- Relief. You will find out if your child does not have a mutation, which will let you stop worrying about their disease status. Each child of a parent with a mutation has only a 50% chance of inheriting the mutation.
- Prevention. We are beginning to identify lifestyle changes that may reduce the rate of new lesion development and disease risk. Adopting a CCM-healthy lifestyle early may make a lifetime difference.
- Proper medical care. If a child who does have a mutation has ambiguous symptoms, doctors and insurance companies will be more driven to follow up with neurological testing, including imaging. Children have died because they were not tested despite a known family mutation. They presented to the ER and were sent home with a diagnosis of migraine or treated for flu instead of a brain hemorrhage. Insurance companies have denied coverage for CT scans in undiagnosed children when the only symptom is a headache. Additionally, seizure disorders can be picked up sooner, before they cause developmental damage. ADHD can be understood in its context instead of being treated with stimulants.
- Precautions. You can take precautions for kids who have a mutation and you can eliminate the need to take precautions for kids who test negative. For example, it can be a burden to restrict preservatives in the diet, but a preservative-free diet may have a significant positive impact on lifetime disease. If parents don’t know whether their child has the illness, they should be treating them as if they do, just in case. This means all children of a parent with multiple cavernous angiomas, regardless of their mutation status, should be restricted from preservatives if they haven’t had genetic testing. That’s an unnecessary restriction on kids who don’t have a mutation but don’t know it.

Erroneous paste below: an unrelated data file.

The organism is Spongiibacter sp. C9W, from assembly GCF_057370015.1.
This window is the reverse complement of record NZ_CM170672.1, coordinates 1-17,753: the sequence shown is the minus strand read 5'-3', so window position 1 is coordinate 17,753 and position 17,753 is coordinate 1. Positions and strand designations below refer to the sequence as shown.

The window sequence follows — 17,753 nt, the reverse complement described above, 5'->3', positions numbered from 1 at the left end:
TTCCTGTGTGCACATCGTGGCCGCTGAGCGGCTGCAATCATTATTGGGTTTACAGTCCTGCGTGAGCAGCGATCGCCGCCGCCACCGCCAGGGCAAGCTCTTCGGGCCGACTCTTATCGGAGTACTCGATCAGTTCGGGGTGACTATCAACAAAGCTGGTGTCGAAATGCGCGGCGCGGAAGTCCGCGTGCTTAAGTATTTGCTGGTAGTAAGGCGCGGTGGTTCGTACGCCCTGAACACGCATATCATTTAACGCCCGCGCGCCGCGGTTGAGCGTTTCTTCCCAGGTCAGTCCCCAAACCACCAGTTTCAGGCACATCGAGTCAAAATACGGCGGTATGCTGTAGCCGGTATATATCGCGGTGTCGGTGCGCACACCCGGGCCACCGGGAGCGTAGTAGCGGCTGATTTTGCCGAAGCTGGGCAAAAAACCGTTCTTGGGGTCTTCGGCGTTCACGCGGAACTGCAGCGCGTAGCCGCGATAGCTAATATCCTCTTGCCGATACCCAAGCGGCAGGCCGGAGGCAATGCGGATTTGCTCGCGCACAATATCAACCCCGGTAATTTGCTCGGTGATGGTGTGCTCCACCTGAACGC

- Confirmation. An MRI isn’t enough. A negative MRI in a child doesn’t mean the child doesn’t have a mutation. It simply means the child has no lesions at that moment or very small lesions that are undetectable. In people with a hereditary form of the illness, more cavernous angiomas develop over time. A child, particularly those with a CCM1 or CCM2 mutation, may not develop their first lesion until later in childhood. Only a genetic test can determine if a child doesn’t have the illness or simply hasn’t developed a lesion yet.